Research says homebuyers prefer new to avoid estate agents

Amanda Jarvis

October 21, 2004

Whilst low maintenance costs, house builder guarantees and incentives top the list, avoiding agents isn’t far behind in seventh place.

The survey also revealed that the majority of homebuyers would pay more money for a brand new home as opposed to a similar old property. Further statistics reveal that homebuyers visiting the SmartNewHomes.com website are willing to pay an average of £223,742 for a new home, almost 50% more than the average UK house price (£153,727 in September 2004 according to Nationwide). However 5% expect their investment to pay off, anticipating that new homes will rise in price more than an older home.

To further balance out the extra cost, almost all housebuilders offer incentives to encourage buyers. These are cited by 13% of buyers as the most important reason for buying a new home rather than an old one. Common incentives include part-exchange deals with buyers’ old properties, stamp duty or VAT paid and help with deposits. These can be particularly helpful for first time buyers who are struggling to get on the property ladder. In addition, a new home can offer a new fully-fitted kitchen and bathroom which can be expensive improvements to an older home.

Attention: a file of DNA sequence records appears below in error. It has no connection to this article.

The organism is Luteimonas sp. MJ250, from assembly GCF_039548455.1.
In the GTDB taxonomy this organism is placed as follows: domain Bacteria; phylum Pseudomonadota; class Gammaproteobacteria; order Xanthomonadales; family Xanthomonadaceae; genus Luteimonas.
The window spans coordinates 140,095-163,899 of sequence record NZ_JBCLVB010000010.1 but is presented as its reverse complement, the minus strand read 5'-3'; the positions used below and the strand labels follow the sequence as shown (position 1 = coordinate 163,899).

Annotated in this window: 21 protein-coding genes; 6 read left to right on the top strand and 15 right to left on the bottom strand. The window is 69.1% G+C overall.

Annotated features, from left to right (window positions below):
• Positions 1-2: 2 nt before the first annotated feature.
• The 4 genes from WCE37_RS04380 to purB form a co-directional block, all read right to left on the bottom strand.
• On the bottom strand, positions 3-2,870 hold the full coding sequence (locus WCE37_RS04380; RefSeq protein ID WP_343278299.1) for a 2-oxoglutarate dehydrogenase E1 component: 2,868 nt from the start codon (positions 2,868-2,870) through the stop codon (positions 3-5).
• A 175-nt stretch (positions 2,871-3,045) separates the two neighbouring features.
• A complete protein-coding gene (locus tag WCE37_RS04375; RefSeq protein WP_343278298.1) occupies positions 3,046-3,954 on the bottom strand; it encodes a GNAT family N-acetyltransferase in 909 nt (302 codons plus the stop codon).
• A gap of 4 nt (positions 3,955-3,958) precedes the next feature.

David Bexon, Chief Executive of SmartNewHomes.com, comments: “Despite the recent report from CABE that homeowners are dissatisfied with their new homes, the results of this survey clearly show that UK homebuyers are willing to pay a premium for the benefits of a new home.

“As well as the low maintenance benefits, homebuyers are also attracted by the prospect of bigger price rises in future and incentives from the housebuilders, not to mention the money saved from not having to renovate the house before living it.”

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